Those were the steps to freedom: faith, obedience, and active movement in a new direction. That wasn't just God's pattern for freedom for ancient Israel as they fled from Egypt. That is God's universal, eternal pattern for freedom...which is why God didn't end the instruction with instructing the Hebrew slaves just to go. Their last instruction was to remember with thanksgiving...and to make that memory into a ritual that would teach all future generations how we are to find the freedom that God provides for us.

This is still the way that we find freedom from the things that enslave us as human beings. This pattern of the Passover can be seen underlying the Twelve Step process for recovery from addictions. Sickness and healing is one metaphor to use for addiction and recovery. I prefer the metaphor of slavery and freedom; and the steps to freedom are basically the same three, expanded in their detail to twelve. These are instructive...maybe we are addicted to alcohol or drugs or other things for which there are formal twelve step groups. But maybe we have yet to recognize our addictions to work, to time, and...the most pervasive and harmful addiction of our money.

What enslaves you? What controls your life? From which God are you seeking your freedom? Do you imagine you will be free when you have enough money? Enough time? Enough power? Enough knowledge? The answer to that question tells you who or what your God is...and if your God is anything but Yahweh...the God who are enslaved to a tyrant that will eventually drag you down into the nothingness that is the nature of all other gods.

That is why just as soon as Israel packs up and heads out of Egypt, God sends them to Sinai and gives them the Ten Commandments...the first of which is "Thou shalt have no other gods before me." Having gained their freedom, that is the only way to remain free. The instant they take up with other priorities, slavery will follow.

If you are serving another God...if you are looking to something else to set you free, hear the wisdom of the Passover as it is expressed in the form of the Twelve Steps. You may substitute any tyrant here...I will use the chief god of the American First the three steps that represent the step of faith: Step 1: I admit that I am powerless over money--that my life has become unmanageable. Step 2: I came to believe that a Power higher than myself could restore me to sanity. Step 3: I made a decision to turn my will and my life over to the care of God.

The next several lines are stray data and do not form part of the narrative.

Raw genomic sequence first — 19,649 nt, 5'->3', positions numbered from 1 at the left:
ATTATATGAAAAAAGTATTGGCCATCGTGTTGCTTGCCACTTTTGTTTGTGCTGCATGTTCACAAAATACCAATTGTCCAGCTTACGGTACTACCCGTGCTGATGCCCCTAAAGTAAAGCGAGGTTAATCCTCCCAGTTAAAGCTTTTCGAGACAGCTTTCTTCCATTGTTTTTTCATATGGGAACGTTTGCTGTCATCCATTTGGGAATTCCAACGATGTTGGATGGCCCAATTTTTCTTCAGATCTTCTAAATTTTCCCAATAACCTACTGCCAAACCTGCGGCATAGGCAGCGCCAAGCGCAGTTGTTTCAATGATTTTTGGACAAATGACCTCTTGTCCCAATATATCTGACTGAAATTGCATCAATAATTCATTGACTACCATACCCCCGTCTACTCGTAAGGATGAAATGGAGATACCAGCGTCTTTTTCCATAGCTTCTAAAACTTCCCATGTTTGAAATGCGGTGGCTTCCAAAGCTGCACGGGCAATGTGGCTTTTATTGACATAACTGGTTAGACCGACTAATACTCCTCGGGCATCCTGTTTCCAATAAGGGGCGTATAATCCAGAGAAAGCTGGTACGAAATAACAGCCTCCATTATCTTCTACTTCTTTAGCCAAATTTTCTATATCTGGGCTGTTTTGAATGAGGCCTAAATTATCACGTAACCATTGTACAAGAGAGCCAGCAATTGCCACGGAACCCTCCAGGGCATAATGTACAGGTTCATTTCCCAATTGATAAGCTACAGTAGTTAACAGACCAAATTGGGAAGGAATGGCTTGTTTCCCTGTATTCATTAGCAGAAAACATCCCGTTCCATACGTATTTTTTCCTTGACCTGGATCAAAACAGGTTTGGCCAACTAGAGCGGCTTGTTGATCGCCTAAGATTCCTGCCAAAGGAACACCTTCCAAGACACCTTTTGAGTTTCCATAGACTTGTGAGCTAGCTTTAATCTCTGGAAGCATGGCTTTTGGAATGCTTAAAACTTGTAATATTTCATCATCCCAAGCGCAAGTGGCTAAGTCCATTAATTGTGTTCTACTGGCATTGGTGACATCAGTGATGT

Those are the first steps to freedom...the steps of faith. Next come the steps of obedience. Step 4: I made a searching and fearless moral inventory of myself. Step 5 is confession: I admitted to God, to myself, and to another human being the exact nature of my wrong. Step 6: I was entirely ready to have God remove all these defects of character, and Step 7: I humbly asked God to remove my shortcomings. Step 8: I made a list of all persons I had harmed and became willing to make amends to them all.

Now the night of Passover is gone and the way before us is plain...we must go. Step 9: I made direct amends to such people wherever possible, except when to do so would injure them or others. Step 10: I continued to take personal inventory and when I was wrong promptly admitted it. Step 11: I sought through prayer and meditation to improve my conscious contact with God, praying only for knowledge of God's will for me and the power to carry that out.

The twelve steps even have the last step of remembrance. Step 12: Having had a spiritual awakening as the result of these steps, I tried to carry this message to others who are enslaved and to practice these principles in all my affairs.

The table is before us, telling us that the God of justice and freedom, mercy and love has made a way for us to leave behind all that holds us captive. I am not here to force you into it. I am merely here to point the way, to say that in my life this is the way that has brought true freedom. It is not a way that I completely understand, although I understand more now than when I started. I couldn't map out every stretch of the road. But the God who led Israel out of Egypt and who came to us in the flesh of Jesus Christ is the God I trust with my life. I invite you this morning to do the same.


© 1999, Anne Robertson